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Brigasc dialect

From Wikipedia, the free encyclopedia

Brigasc
brigasc
Native toItaly, France
Native speakers
approximately 1,000[citation needed]
Language codes
ISO 639-3
GlottologNone
Linguasphere51-AAA-og

Brigasc is a dialect of the Ligurian language. It is spoken in Italy and France.

Area of use

The Brigasc dialect is spoken in La Brigue (France) and Briga Alta (Italy) and some villages of the communes of Ormea and Triora. It is very close to Royasc dialect.

History

During the Renaissance the Ligurian language was spoken in all the territories of the Republic of Genoa: in the western area of this republic one of its groups (spoken mainly in the area between the Principality of Monaco and Sanremo) was called Intemelio.

The language spoken in the mountains around Briga was called Brigasc and received some influence from the Occitan language.[1][2][3]

Tenda is one of the alpine areas where Brigasc is still spoken
Tenda is one of the alpine areas where Brigasc is still spoken

Some words in Brigasc

Occitan[4] Brigasc Ligurian Italian
labrena labrena / cansëneštr salamandra/scilvestru salamandra
lhauç jlaus o žlaus lampu lampo
besson, gemel binèe binélu gemello
grolla causée/cuusée scarpa scarpa
faudilh, faudal fudìi scussà grembiule
ren ren ninte - nièn niente
quauquarren cücren cuarcosa - carcosa qualcosa
luenh lögn luntàn lontano
a raitz arè du tüttu completamente
Deineal, Chalendas Dëneàa Natale - Neà - Denâ Natale
bealera beàa/bearera béu canaletto
agulha agüglia/agüya aguggia ago
mai ciü - mai ciü più
c(l)han, pl(h)an cian ciàn piano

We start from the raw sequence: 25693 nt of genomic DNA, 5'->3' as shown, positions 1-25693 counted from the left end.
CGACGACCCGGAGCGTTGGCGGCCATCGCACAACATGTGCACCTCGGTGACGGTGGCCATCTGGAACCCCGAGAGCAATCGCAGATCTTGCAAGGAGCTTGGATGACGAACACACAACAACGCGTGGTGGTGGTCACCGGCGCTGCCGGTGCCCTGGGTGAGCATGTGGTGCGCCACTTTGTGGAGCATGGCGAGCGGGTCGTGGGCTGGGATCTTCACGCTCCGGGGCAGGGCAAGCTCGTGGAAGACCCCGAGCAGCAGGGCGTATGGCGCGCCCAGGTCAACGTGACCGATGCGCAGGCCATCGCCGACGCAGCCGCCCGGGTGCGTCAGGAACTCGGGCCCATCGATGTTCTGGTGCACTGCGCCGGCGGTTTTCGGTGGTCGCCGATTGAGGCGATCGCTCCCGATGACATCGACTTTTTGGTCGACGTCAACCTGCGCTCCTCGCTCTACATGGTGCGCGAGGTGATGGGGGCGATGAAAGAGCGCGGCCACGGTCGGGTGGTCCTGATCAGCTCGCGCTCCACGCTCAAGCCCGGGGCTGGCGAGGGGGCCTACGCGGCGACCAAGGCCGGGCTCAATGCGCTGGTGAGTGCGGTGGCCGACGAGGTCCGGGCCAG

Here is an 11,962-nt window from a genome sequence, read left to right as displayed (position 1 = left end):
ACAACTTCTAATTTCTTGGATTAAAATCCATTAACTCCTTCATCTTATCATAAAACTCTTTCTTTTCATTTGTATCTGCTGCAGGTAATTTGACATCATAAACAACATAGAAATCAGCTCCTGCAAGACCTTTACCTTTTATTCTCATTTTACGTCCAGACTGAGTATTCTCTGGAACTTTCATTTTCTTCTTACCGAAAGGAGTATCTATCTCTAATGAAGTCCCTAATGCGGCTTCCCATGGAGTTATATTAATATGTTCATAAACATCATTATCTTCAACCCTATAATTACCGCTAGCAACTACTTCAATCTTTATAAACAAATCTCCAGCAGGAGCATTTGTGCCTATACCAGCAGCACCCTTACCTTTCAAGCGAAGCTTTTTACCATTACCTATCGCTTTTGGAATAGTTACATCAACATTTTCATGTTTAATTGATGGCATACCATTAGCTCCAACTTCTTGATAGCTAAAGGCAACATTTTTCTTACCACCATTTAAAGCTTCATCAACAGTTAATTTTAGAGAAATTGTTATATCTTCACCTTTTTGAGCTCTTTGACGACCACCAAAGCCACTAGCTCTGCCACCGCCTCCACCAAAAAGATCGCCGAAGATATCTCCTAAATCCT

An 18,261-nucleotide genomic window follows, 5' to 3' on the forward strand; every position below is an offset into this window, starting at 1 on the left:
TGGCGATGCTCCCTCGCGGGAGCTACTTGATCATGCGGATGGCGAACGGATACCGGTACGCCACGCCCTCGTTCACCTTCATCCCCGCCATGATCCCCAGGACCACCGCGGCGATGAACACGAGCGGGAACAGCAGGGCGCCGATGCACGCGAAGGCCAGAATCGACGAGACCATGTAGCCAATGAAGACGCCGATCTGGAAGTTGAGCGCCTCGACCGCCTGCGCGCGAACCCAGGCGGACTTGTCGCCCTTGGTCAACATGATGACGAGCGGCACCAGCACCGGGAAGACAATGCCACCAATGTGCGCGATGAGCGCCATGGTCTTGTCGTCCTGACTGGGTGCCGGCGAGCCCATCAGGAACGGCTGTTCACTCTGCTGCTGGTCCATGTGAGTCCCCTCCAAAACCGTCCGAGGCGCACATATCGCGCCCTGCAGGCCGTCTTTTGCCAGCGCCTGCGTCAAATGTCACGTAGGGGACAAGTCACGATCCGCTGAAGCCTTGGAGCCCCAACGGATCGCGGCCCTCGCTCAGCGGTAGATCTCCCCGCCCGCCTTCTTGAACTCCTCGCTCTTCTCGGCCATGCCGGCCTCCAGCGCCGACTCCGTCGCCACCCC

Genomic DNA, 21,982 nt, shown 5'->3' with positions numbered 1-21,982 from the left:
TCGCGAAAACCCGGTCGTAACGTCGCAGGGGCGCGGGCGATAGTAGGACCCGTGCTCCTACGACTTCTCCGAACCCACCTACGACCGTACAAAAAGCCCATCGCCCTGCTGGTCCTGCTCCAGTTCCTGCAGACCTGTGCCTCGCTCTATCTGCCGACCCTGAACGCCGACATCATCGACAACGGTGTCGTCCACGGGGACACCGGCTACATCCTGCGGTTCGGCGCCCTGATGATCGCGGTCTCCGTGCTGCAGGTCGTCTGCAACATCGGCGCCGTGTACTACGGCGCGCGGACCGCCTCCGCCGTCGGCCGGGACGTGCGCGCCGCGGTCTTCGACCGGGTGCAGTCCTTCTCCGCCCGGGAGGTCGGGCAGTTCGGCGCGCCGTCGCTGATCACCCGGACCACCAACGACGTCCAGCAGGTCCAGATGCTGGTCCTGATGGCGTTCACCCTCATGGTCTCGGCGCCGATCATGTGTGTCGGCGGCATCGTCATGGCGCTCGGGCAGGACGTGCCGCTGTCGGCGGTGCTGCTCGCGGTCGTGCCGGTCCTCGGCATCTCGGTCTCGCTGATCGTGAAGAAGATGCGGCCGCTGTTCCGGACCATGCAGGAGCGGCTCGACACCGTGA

fl(h)or sciu(u) sciùa fiore
cl(h)au ciau ciave chiave
uelh ögl/öy öggiu occhio
pont pont punte ponte
pòrc porc porcu maiale
muralha, mur muragn meàia/miâgia muro
escoba dëvìa spasùia/spasuìa scopa
sentièr dëraira senté sentiero
fea, feia fea pégua pecora
abelha abeglia/abeya ava/avia ape
aret aré mutòn/muntun montone
volp, rainard vurp / rinard gurpe/vurpe volpe
singlar sëngriée cinghiale cinghiale
ruaa ruà burgà borgata
femna, molher femna muié/mugê/dona moglie
òme om maìu/mâiu marito
marrit, chaitiu marì gramu cattivo

See also

References

  1. ^ Werner Forner, "À propos du Ligurien Intémélien. La côte, l'arrière-pays", in Travaux du Cercle Linguistique de Nice, 7-8 (1985-1986), pp. 29-61; Werner Forner, "Areallinguistik I: Ligurien", in Lexikon der Romanistischen Linguistik (LRL), IV, Tübingen 1988, pp. 453-469 ; Werner Forner, "Géographie linguistique et reconstruction, à l'exemple du ligurien intémélien", in Actes du I Colloque International sur l'ancien provençal, l'ancien français et l'ancien ligurien, Nice sept. 1986 ("Bulletin du Centre de Romanistique et de Latinité Tardive"), Nice 1989, pp. 125-140; Werner Forner, "Fra Costa Azurra e Riviera: tre lingue in contatto", in V. Orioles, Fiorenzo Toso (a cura di), Circolazioni linguistiche e culturali nello spazio mediterraneo. Miscellanea di studi, Recco 2008, pp. 65-90.
  2. ^ Jean-Philippe Dalbera, Les parlers des Alpes-Maritimes. Étude comparative. Essai de reconstruction. London 1994, Pubblicazione dell'Association Internationale d'Études Occitanes.
  3. ^ Giulia Petracco Sicardi, E. Azaretti, "Studi linguistici sull'anfizona Liguria-Provenza", in Dizionario Etimologico Storico Ligure, Alessandria 1989, a pp. 11-62, di Giulia Petracco Sicardi, "Contributo alla definizione dell'anfizona Liguria-Provenza".
  4. ^ Lorenzo Artusio, Piermarco Audisio, Gianni Giraudo, Eliano Macario, Disiounari Ousitan Roubilant - Roucavioun

Bibliography

  • Fiorenzo Toso, Il brigasco e l'olivettese tra classificazione scientifica e manipolazioni politico-amministrative, in Intemelion. Cultura e territorio – Quaderno annuale di studi storici dell'Accademia di cultura intemelia, n. 14, anno 2008; website online (in Italian)

External links

This page was last edited on 16 March 2020, at 17:05
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